The last, and final stop, for this brew before getting it into your hands, is our canning line. We package all of our beers in cans because it’s good for you, the beer and the environment. In the video you can see our “OG” canning line in action as it pumps out 40 cans a minute. The 16 oz cans are then hand packaged into four packs before making their way off to a store near you.

You know the rest, crack a cold one and enjoy this awesome time of year!

So, as you can see, there is no shortage of work in producing our Pumpkin Ale, but it’s a brew we love and an Upslope fall tradition. We hope you all enjoy it as much as we do making it! And don’t forget to stock up. You’ll be the envy of your family this holiday season. It may even give your Grandma’s pumpkin pie a run for its money.

Happy holidays from Upslope!

Cheers to Five Years: Thank You from our Founder


The dust has settled from our weekend of celebrating Five Years of Beers, and we’ve taken some time to reflect on how awesome reaching this milestone really is and how we have all of you to thank for it! A few words from our Founder, Matt Cutter, on how we got this far…

The dream to make it to a Five Year Anniversary Party was always just that to me – a dream. It’s hard to believe it’s already been that long, but we’re here and feel lucky to have come this far doing what we love.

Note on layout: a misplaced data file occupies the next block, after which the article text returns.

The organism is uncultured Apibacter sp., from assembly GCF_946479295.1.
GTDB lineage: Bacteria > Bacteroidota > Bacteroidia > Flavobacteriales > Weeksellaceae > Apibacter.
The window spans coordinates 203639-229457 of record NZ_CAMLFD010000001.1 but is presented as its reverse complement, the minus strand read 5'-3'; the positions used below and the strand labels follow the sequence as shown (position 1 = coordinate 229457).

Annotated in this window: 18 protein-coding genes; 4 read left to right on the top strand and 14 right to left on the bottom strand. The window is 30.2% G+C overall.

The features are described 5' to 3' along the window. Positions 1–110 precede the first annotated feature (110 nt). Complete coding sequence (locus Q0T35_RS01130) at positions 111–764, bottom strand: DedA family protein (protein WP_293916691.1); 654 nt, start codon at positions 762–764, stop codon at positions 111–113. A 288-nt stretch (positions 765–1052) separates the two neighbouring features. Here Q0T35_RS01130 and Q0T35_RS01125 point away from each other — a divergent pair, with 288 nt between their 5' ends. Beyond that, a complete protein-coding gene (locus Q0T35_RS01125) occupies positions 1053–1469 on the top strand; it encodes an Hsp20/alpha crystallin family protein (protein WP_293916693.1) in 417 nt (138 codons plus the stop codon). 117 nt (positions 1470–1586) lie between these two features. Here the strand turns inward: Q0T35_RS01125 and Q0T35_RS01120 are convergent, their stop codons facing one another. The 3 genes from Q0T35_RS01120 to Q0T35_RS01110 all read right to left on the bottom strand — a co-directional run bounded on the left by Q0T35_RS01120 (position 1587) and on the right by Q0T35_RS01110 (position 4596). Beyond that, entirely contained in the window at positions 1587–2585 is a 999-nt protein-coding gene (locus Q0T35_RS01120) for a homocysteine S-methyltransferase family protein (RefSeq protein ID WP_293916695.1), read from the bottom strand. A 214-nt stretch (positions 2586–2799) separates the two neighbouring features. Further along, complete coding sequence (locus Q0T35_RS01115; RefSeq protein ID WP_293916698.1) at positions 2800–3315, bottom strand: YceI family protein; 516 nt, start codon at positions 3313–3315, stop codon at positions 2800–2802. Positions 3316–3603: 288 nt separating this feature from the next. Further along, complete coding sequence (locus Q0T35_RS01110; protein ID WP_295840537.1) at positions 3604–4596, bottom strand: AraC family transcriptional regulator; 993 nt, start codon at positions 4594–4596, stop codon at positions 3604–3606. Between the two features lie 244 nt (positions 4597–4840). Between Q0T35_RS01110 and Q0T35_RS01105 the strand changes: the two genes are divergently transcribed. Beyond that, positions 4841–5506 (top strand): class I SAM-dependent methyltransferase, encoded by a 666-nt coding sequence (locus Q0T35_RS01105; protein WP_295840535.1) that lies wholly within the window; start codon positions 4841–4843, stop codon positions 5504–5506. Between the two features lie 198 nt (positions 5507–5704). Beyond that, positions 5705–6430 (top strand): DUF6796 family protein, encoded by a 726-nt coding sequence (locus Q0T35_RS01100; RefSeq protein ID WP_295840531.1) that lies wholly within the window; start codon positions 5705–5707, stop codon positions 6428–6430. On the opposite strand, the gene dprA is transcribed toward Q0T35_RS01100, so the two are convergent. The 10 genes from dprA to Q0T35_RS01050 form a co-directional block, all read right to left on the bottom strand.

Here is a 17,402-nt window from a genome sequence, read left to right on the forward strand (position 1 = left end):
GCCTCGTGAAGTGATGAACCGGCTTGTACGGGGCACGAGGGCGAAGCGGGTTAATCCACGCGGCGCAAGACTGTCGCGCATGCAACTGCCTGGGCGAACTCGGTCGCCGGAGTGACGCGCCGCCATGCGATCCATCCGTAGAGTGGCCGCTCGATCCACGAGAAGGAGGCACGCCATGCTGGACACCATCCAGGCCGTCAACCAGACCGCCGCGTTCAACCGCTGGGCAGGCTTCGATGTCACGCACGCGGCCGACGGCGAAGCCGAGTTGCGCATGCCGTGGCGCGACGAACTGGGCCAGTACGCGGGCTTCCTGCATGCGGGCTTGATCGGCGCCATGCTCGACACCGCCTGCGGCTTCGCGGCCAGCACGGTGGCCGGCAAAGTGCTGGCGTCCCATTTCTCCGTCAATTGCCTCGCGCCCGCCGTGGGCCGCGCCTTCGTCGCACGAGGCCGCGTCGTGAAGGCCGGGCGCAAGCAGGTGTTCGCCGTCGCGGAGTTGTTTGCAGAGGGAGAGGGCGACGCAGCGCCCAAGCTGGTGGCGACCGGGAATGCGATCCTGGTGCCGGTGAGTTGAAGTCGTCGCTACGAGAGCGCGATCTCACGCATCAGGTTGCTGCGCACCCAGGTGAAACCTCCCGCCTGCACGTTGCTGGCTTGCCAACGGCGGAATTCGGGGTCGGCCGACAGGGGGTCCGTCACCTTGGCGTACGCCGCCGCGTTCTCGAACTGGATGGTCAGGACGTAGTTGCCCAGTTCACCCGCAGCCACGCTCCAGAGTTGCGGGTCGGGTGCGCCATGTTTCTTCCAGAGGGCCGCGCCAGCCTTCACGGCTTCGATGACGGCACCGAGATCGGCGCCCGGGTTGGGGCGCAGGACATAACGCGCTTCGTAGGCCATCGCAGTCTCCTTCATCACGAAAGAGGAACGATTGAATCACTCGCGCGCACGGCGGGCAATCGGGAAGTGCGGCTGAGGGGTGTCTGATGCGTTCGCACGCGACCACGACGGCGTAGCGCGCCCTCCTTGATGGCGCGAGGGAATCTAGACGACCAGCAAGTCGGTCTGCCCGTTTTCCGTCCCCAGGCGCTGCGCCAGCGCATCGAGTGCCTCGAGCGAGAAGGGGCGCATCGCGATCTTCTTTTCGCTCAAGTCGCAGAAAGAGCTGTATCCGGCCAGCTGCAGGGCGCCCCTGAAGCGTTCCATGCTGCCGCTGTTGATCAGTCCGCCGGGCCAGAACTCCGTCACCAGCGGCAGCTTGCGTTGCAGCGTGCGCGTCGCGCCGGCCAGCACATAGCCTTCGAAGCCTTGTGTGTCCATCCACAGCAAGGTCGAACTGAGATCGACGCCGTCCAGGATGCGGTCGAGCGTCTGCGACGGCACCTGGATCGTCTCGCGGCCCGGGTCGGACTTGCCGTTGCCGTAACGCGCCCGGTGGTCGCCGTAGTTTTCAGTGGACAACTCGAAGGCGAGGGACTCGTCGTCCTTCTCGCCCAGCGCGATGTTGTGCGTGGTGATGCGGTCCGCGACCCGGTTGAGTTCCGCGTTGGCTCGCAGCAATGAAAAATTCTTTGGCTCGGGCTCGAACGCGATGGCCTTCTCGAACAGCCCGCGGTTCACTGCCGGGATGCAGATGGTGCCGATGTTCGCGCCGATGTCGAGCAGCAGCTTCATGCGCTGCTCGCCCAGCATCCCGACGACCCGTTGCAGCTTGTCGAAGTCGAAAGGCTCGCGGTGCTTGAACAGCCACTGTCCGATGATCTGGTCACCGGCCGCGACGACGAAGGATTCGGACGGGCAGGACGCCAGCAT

It all started in 1996 when I put a business plan together for a microbrewery. That business plan was shelved for other pursuits, but I eventually dusted it off and started on my vision for Upslope Brewing Company in 2007. One year later, my business plan got legs – I met a brewer from Argentina, we got a spot to brew in, and the homebrew recipes and pilot batches started taking shape that fall.

Our 2,200 square feet at our original Lee Hill location filled up quickly. We doubled it and then started looking for enough space to allow us to continue that growth. Out of an empty 17,000 square foot warehouse in Flatiron Park was born our new brewery this past February. The seven barrel brewhouse that we started on at Lee Hill was converted to brew specialties, and the new 30 barrel brewhouse at Flatiron Park became the focus for production. Fermentation capacity, the primary way in which we scale up production, grew quickly from the initial three 120 barrel fermenters to the nine that we have now, and we’ve still got some room to grow.

It’s hard to believe that in five years, we took what seemed like a pipe dream and made it the reality that is now Upslope. The outpouring of support from our fans, suppliers, partners, and fellow brewers this past weekend was mind-boggling. Like us, so many folks could simply not believe it had been five years. The love and support of all of those people is really what got us this far, and for that, we are forever thankful.

Early on, my wife hung up a little plaque on the wall that really hit home. It still hangs next to me now and offers, “What would you do if you knew you could not fail?” I have always answered that question the same way . . .

Cheers to five more years!

Matt Cutter